Principles of Judicious Antimicrobial

Because of the increase in resistance it is increasingly important that recommendations for judicious use of antibiotics for RTI be reviewed. Several organizations have published guidelines for appropriate antimicrobial usage (23-26). When recommendations from such guidelines are applied to select an appropriate empiric agent, the clinical outcome is hopefully optimized and the costs associated with incorrect prescribing and multiple courses of antibiotics can be avoided. Principles of optimized therapy should be promoted and utilized by prescribing clinicians in order to result in the best outcomes for our patients and reduce the emergence of antibiotic resistance. This is the conclusion of a consensus group on resistance and prescribing in RTI. This independent, multinational, interdisciplinary group was established to identify fundamental principles that should form the basis of prescribing in RTI and guideline formulation, with particular emphasis on countering bacterial resistance and maximizing beneficial patient outcomes (27).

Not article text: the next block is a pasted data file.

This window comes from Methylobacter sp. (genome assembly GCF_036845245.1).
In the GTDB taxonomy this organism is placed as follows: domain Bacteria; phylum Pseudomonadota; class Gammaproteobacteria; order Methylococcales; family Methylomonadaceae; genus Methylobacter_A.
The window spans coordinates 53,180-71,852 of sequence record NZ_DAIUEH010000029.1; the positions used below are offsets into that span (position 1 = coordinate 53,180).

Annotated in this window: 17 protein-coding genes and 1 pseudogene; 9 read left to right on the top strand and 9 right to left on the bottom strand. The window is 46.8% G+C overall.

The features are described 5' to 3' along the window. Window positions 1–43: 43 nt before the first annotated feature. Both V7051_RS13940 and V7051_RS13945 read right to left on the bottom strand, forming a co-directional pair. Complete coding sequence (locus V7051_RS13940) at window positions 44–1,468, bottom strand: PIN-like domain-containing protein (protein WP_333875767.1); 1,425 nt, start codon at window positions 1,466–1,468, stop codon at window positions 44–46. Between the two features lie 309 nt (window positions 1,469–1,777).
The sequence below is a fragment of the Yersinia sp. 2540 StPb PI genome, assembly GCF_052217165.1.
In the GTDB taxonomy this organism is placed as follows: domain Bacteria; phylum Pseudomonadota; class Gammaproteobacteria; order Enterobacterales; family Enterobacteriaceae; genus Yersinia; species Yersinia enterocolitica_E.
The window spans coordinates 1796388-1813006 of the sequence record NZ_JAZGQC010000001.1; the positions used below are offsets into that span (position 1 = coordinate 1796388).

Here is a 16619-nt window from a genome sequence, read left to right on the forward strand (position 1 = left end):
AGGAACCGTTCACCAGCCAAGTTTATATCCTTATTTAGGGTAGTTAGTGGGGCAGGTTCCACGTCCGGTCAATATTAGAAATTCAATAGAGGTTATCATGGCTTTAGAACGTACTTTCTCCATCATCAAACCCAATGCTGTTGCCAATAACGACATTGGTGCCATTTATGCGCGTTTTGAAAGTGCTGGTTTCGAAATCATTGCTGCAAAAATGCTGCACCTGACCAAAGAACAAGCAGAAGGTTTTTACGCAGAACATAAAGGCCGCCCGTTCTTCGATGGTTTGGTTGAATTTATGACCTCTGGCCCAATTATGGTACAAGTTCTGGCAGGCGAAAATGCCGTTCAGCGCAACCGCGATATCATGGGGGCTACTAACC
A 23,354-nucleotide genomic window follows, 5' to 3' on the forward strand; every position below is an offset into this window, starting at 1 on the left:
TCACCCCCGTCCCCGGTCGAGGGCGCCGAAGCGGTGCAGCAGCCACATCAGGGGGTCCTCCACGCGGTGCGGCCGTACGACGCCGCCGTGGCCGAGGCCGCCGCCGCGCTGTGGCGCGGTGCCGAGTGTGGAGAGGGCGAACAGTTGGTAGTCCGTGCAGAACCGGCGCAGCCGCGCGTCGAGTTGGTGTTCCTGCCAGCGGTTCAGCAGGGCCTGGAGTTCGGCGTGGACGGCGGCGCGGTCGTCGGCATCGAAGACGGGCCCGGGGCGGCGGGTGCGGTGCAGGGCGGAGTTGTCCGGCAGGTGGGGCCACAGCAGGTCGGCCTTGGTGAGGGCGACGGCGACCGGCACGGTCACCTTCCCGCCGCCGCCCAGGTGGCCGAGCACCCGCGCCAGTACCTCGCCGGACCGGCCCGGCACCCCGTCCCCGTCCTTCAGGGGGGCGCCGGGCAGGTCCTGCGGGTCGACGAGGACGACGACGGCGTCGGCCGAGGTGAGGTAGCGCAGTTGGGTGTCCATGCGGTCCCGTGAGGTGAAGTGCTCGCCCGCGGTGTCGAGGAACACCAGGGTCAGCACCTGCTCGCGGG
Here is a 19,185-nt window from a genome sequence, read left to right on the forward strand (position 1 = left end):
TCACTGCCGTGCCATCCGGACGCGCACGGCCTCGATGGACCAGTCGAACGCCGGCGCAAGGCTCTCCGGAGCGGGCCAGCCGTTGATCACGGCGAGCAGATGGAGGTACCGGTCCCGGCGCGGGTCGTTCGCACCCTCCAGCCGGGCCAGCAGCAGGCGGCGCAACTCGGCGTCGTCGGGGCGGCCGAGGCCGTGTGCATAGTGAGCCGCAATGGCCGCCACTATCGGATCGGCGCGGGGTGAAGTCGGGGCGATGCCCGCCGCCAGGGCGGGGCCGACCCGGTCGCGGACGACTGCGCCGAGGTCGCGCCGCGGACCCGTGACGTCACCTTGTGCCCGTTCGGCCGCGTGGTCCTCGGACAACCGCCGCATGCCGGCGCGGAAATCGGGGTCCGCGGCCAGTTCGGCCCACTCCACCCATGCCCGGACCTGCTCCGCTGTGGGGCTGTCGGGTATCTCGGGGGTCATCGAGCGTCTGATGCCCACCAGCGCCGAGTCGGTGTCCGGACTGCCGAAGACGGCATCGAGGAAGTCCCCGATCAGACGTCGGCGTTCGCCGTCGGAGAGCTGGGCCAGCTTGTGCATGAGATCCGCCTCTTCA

The Consensus Group listed several core principles of antibiotic therapy that should provide optimal benefit for patients as well as minimize resistance; among these are:

  1. Use antibacterial therapy only in those patients with bacterial infection.
  2. Utilize diagnostic and other measures to reduce prescribing. Therapy should maximally reduce or eradicate the bacterial load.
  3. Use antimicrobial agents with optimal pharmacodynamics to achieve eradication.
  4. Use locally relevant resistance data in the decision process.
  5. Understand that antimicrobial acquisition cost may be insignificant compared with therapeutic failure.
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